Newcomers often say that it seems as though Gabriola has its own language. That may or may not be true, but thanks to Gabriolan John Hudson, the island has its own type font.
Hudson, a type designer, created the new font for Microsoft’s new Windows 7 operating system. He told the Shingle recently that he started work on the font in 2004 and it took him four years to complete.
Hudson said he has been working with Microsoft for 10 years through their Advanced Reading Technology (ART) group, and was involved with designing a collection of new fonts in 2002 – 2003. In 2004, he was approached by the ART group who wanted to do a display font for decorative kinds of work.
He said he was asked to design a font that was “swashy and elegant, but modern and contemporary”. He said a fair amount of negotiating was necessary to clarify exactly what that meant.
There are lots of things built into the font, Hudson said. He said it is an OpenType font, which is a font format developed by Microsoft that can contain stylistic variants for each letter. He said Gabriola contains eight different sets of stylistic variants that evolve from simple to elaborate letter styles.
The more elaborate the letter style the more complicated the design becomes, Hudson said, because as the letters get fancier, their relationship to each other also changes. His goal, he said, was to “make it possible for typical font users to create something beautiful, and difficult to produce something ugly”.
Asked if he had spent four years working specifically on the Gabriola font, Hudson said he usually has a lot of projects on the go at once. He said that with more complex designs, it is good to spend some time thinking about the project, and occasionally “put it aside for a while, then go back and look at it with fresh eyes”.
Hudson said that although he has done a lot of work for Microsoft, developing the Gabriola font was unusual for him. He said that he and Galiano Islander Ross Mills, who co-founded their company Tiro Typeworks, normally work on text types and multilingual fonts.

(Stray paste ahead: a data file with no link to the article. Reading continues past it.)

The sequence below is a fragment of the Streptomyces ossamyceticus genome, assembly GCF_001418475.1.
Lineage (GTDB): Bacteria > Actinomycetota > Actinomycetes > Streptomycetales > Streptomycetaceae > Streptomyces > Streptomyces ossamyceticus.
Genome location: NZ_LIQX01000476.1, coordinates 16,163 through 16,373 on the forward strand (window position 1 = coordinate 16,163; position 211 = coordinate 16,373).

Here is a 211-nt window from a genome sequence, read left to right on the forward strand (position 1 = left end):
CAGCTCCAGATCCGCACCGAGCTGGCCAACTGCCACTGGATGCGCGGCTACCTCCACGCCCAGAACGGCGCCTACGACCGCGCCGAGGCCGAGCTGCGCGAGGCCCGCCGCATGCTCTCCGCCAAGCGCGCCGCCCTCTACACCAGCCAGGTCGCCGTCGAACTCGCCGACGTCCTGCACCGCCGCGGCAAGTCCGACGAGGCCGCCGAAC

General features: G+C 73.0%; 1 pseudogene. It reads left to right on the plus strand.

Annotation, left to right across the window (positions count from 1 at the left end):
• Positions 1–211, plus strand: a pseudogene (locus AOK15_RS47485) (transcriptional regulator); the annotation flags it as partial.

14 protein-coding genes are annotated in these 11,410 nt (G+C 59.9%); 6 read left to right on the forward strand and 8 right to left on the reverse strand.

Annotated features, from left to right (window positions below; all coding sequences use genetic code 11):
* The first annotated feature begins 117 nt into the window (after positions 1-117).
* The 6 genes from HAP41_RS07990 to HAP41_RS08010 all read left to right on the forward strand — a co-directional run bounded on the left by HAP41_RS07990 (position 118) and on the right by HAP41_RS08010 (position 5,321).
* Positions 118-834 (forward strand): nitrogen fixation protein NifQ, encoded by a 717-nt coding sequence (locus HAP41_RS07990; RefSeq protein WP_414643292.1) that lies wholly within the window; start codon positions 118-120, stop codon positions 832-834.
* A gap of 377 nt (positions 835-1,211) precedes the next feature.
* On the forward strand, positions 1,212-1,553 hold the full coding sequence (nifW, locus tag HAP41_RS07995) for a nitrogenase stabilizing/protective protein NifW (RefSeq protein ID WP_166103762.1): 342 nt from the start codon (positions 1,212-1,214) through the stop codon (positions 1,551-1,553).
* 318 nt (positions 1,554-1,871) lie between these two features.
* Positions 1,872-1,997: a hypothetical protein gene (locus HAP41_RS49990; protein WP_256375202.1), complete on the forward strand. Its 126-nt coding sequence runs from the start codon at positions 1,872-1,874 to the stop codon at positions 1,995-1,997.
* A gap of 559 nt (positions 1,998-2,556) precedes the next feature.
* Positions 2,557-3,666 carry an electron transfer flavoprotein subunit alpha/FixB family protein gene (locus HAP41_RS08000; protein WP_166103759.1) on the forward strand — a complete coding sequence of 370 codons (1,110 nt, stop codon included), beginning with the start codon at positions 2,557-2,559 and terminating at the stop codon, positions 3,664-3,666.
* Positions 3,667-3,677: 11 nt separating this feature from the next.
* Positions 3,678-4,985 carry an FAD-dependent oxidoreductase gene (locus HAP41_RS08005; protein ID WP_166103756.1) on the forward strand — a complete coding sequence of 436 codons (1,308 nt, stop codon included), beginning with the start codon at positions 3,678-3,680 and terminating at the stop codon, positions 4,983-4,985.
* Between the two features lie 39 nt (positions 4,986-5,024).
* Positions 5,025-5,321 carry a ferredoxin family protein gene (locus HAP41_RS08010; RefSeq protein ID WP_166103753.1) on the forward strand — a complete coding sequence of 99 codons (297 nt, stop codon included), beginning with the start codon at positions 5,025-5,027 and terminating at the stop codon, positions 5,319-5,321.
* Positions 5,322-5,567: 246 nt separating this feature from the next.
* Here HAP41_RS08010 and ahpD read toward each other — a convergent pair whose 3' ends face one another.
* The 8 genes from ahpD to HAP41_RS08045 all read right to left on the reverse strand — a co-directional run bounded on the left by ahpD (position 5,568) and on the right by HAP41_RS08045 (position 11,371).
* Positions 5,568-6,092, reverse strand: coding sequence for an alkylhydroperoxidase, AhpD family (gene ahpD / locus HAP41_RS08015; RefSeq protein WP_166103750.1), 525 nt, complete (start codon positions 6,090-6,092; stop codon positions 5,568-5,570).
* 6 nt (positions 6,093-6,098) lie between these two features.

Hudson explained that development of multilingual fonts is required because as computers are used around the world, people want to be able to work in their own languages. In addition to the Latin writing system used for English, the Gabriola font includes Greek and Cyrillic (Russian) alphabets.
Explaining why he named his flowing script ‘Gabriola’, Hudson said that it was not the first choice of name, but his original suggestion failed Microsoft’s trademark search. The idea of Gabriola came to him one day while he was trying to think up more options for a name. He said he feared having to work his way through the names of all of the islands of the Salish Sea before finding one that had not been trade-marked. Fortunately, he said, that was not necessary.
Hudson thought the name is appropriate not only because Gabriola Island is a beautiful place on the earth, but also because the name itself is a beautiful word. He thought “the name ties in with the nature of our island”, because the type with its many variant letters is so much about diversity.
Hudson finished by asking that Gabriolans be assured that ‘Gabriola’ has only been trade-marked in the context of typeface fonts and software, and that the island itself remains trade-mark free.